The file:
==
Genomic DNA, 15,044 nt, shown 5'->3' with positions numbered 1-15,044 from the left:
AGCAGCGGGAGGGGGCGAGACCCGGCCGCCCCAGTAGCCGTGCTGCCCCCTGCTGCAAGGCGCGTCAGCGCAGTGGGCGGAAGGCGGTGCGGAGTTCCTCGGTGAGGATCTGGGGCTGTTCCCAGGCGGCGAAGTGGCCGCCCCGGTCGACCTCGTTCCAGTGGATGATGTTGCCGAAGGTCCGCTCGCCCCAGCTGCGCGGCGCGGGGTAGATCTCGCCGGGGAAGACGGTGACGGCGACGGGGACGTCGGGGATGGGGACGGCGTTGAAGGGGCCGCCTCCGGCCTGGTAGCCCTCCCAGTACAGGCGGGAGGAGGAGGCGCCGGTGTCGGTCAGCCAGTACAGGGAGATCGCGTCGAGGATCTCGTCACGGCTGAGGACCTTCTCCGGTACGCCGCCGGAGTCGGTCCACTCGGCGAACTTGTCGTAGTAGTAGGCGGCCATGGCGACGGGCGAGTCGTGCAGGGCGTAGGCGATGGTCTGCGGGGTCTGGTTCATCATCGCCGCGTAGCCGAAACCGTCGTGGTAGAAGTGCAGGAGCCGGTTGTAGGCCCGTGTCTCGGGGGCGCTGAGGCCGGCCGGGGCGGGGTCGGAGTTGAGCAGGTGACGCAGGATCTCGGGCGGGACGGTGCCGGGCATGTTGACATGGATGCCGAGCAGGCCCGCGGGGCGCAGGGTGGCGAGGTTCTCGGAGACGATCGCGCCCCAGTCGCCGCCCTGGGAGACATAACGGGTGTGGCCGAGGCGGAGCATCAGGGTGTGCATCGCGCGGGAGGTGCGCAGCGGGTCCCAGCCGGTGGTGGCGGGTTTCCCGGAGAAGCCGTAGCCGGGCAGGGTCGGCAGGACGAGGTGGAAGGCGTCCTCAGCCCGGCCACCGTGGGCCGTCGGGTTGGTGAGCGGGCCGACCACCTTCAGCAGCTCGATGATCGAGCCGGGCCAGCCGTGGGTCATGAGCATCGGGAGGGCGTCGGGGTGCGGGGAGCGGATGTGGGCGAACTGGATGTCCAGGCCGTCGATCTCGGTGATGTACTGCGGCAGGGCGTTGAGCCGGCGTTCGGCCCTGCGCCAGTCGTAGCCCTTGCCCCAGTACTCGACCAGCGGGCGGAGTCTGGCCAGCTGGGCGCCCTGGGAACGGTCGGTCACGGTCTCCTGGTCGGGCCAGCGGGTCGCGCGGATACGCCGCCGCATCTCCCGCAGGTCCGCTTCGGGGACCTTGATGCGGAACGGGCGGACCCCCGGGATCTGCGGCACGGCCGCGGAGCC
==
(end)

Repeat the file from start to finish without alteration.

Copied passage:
Genomic DNA, 15,044 nt, shown 5'->3' with positions numbered 1-15,044 from the left:
AGCAGCGGGAGGGGGCGAGACCCGGCCGCCCCAGTAGCCGTGCTGCCCCCTGCTGCAAGGCGCGTCAGCGCAGTGGGCGGAAGGCGGTGCGGAGTTCCTCGGTGAGGATCTGGGGCTGTTCCCAGGCGGCGAAGTGGCCGCCCCGGTCGACCTCGTTCCAGTGGATGATGTTGCCGAAGGTCCGCTCGCCCCAGCTGCGCGGCGCGGGGTAGATCTCGCCGGGGAAGACGGTGACGGCGACGGGGACGTCGGGGATGGGGACGGCGTTGAAGGGGCCGCCTCCGGCCTGGTAGCCCTCCCAGTACAGGCGGGAGGAGGAGGCGCCGGTGTCGGTCAGCCAGTACAGGGAGATCGCGTCGAGGATCTCGTCACGGCTGAGGACCTTCTCCGGTACGCCGCCGGAGTCGGTCCACTCGGCGAACTTGTCGTAGTAGTAGGCGGCCATGGCGACGGGCGAGTCGTGCAGGGCGTAGGCGATGGTCTGCGGGGTCTGGTTCATCATCGCCGCGTAGCCGAAACCGTCGTGGTAGAAGTGCAGGAGCCGGTTGTAGGCCCGTGTCTCGGGGGCGCTGAGGCCGGCCGGGGCGGGGTCGGAGTTGAGCAGGTGACGCAGGATCTCGGGCGGGACGGTGCCGGGCATGTTGACATGGATGCCGAGCAGGCCCGCGGGGCGCAGGGTGGCGAGGTTCTCGGAGACGATCGCGCCCCAGTCGCCGCCCTGGGAGACATAACGGGTGTGGCCGAGGCGGAGCATCAGGGTGTGCATCGCGCGGGAGGTGCGCAGCGGGTCCCAGCCGGTGGTGGCGGGTTTCCCGGAGAAGCCGTAGCCGGGCAGGGTCGGCAGGACGAGGTGGAAGGCGTCCTCAGCCCGGCCACCGTGGGCCGTCGGGTTGGTGAGCGGGCCGACCACCTTCAGCAGCTCGATGATCGAGCCGGGCCAGCCGTGGGTCATGAGCATCGGGAGGGCGTCGGGGTGCGGGGAGCGGATGTGGGCGAACTGGATGTCCAGGCCGTCGATCTCGGTGATGTACTGCGGCAGGGCGTTGAGCCGGCGTTCGGCCCTGCGCCAGTCGTAGCCCTTGCCCCAGTACTCGACCAGCGGGCGGAGTCTGGCCAGCTGGGCGCCCTGGGAACGGTCGGTCACGGTCTCCTGGTCGGGCCAGCGGGTCGCGCGGATACGCCGCCGCATCTCCCGCAGGTCCGCTTCGGGGACCTTGATGCGGAACGGGCGGACCCCCGGGATCTGCGGCACGGCCGCGGAGCC